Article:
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Turning away from social media

Social media has taken over computers and businesses for the better part of the 2000s and I think it’s doing more damage than good.

There have already been countless studies that have come out talking about the negative effect social media can have on people, most of all impressionable children who spend a good portion of the day online. It can be hard not to get lost in people’s Instagram stories, their snaps, their tweets, or their Facebook posts. Every thought needs to be shared, every meal needs to be photographed, and every event needs to be publicized. But, when people are sharing the best parts of their lives without any honesty or reality behind it, how can we tell their real life from their fake one?

It’s no wonder that children feel the need to seem “cooler” or like their lives are a mosaic of interesting things and nothing but. When their friends or their enemies are posting all the highlights from their lives, how could you not feel crappy about your own? It’s not like you get to speak to people for your job or go to all these cool events or get free things on account of your blog. If only there was some way to make it all better, right?

But, what people fail to realize is that no one’s life is perfect. It can be hard to see and realize this when you see nothing but the good things about someone’s life, but that doesn’t mean their lives are only the things that you see. There’s heartbreak, paranoia, bad moods, dark circles, blemishes, and meals that didn’t quite reach the Instagram-worthy cut.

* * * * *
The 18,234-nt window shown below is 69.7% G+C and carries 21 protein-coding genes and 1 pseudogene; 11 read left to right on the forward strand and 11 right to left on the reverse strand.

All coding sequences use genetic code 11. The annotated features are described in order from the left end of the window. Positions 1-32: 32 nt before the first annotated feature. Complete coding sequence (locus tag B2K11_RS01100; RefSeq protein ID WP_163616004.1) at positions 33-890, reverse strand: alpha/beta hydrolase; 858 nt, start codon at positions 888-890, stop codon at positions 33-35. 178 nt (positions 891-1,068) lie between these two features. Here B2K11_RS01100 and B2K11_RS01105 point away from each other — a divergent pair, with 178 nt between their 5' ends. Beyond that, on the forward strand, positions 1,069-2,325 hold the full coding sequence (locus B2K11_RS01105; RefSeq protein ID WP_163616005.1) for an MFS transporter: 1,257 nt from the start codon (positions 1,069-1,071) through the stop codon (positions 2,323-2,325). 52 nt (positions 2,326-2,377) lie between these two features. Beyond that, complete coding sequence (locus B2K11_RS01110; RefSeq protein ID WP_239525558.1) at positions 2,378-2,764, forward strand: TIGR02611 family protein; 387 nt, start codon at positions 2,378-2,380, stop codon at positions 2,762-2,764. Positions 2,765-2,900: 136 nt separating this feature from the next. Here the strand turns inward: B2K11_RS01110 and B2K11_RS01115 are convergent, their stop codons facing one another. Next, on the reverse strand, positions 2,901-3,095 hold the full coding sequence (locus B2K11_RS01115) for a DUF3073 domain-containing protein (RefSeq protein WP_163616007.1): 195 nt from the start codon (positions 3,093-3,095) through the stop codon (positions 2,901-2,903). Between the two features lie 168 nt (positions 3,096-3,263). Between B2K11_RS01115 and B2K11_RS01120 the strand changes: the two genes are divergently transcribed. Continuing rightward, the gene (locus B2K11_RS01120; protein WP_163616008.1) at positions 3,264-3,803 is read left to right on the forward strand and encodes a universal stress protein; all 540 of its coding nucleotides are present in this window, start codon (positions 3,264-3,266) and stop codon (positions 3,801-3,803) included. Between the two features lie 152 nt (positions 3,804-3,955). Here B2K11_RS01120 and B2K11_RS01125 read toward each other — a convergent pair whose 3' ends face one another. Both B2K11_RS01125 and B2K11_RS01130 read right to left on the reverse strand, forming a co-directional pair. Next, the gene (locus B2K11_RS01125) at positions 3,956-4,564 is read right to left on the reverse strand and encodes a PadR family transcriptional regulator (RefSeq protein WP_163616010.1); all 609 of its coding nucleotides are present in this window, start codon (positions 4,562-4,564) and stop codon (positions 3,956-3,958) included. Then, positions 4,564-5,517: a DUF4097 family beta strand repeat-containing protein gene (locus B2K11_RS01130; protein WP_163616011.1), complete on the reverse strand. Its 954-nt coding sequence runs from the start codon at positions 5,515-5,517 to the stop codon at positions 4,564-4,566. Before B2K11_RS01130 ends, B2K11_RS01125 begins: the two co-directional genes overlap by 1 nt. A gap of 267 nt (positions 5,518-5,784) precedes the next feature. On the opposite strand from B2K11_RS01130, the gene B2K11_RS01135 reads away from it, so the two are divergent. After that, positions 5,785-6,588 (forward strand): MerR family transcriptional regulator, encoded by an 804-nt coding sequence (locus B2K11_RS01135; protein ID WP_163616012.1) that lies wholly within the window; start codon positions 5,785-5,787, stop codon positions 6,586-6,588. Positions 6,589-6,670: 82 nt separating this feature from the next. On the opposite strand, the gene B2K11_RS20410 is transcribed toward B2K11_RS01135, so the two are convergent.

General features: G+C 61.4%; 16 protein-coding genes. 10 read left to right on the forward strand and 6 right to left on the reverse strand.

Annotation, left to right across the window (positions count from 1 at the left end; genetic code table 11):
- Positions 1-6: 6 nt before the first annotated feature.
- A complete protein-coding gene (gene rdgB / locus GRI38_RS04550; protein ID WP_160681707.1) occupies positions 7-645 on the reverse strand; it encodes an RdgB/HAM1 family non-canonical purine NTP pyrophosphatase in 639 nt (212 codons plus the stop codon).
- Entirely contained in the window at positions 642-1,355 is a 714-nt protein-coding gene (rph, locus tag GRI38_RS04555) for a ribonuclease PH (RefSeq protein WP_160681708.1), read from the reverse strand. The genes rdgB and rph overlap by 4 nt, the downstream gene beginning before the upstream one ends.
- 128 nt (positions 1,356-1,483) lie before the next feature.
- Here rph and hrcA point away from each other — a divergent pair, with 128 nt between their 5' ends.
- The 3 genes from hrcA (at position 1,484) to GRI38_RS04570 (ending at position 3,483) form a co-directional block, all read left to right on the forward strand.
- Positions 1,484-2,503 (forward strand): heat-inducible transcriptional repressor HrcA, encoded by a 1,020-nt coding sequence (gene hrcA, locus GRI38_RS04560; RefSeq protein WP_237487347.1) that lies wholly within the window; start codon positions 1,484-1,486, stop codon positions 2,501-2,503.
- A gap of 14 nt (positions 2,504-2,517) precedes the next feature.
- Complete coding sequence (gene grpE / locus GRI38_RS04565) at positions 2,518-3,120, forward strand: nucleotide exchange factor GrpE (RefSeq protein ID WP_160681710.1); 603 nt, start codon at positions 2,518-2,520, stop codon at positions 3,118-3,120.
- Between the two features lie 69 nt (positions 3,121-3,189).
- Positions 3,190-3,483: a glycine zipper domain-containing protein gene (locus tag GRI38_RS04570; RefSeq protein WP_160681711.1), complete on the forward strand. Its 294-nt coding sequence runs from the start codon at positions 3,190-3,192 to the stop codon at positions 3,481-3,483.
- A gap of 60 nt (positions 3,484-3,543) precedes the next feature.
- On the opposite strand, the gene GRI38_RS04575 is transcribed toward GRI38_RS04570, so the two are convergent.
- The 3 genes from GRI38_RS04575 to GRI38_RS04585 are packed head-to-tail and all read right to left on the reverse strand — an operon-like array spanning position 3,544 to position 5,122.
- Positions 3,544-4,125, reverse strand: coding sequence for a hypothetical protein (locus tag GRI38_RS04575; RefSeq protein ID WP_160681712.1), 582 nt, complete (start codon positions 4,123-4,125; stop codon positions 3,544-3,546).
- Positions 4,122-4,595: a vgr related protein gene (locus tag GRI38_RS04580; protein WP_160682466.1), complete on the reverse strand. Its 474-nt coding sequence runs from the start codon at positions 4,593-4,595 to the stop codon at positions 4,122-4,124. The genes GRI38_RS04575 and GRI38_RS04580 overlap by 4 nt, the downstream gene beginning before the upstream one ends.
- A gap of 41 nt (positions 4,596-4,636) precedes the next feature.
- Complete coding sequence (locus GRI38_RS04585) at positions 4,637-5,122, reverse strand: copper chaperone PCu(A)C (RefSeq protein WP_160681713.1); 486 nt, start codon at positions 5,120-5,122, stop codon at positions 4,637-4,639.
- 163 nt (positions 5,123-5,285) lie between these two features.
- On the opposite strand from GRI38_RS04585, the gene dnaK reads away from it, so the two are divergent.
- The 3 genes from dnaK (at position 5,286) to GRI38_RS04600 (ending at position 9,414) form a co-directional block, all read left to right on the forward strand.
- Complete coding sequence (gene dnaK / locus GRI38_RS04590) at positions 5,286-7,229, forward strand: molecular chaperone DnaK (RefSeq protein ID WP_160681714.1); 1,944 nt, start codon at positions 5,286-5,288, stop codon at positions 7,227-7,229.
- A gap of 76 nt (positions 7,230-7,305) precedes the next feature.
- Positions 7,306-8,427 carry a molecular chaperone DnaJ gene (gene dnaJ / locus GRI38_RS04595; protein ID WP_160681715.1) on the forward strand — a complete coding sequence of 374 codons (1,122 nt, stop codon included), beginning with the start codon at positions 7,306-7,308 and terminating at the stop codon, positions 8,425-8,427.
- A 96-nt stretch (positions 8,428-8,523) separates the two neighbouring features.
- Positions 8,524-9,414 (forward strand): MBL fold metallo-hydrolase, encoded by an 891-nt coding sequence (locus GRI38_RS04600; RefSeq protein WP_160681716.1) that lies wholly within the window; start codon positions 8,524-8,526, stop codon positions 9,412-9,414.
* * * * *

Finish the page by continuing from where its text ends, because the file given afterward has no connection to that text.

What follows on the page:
Everyone is so wrapped up in pretending to be something they’re not or trying to match the highlights of their friends. Not only do we miss a great chunk of our lives doing this, but we remain in a constant state of competition for no good reason.

I made my social media profiles public when I first took this job, but I quickly realized how unhappy that was making me. It’s not like all I do is see the CN Tower, eat nice food, and go to concerts. In fact, it takes more effort pretending that that’s what my life is. To only capture the social media moments is a sure-fire way to guarantee that you’ll see life through the lens of an audience instead of living for yourself. Who wants to do that? Why would you want to do that?

There’s nothing wrong with taking the time for yourself and accepting that even if you aren’t as interesting as the people online, at least you’re living your life for you and no one else.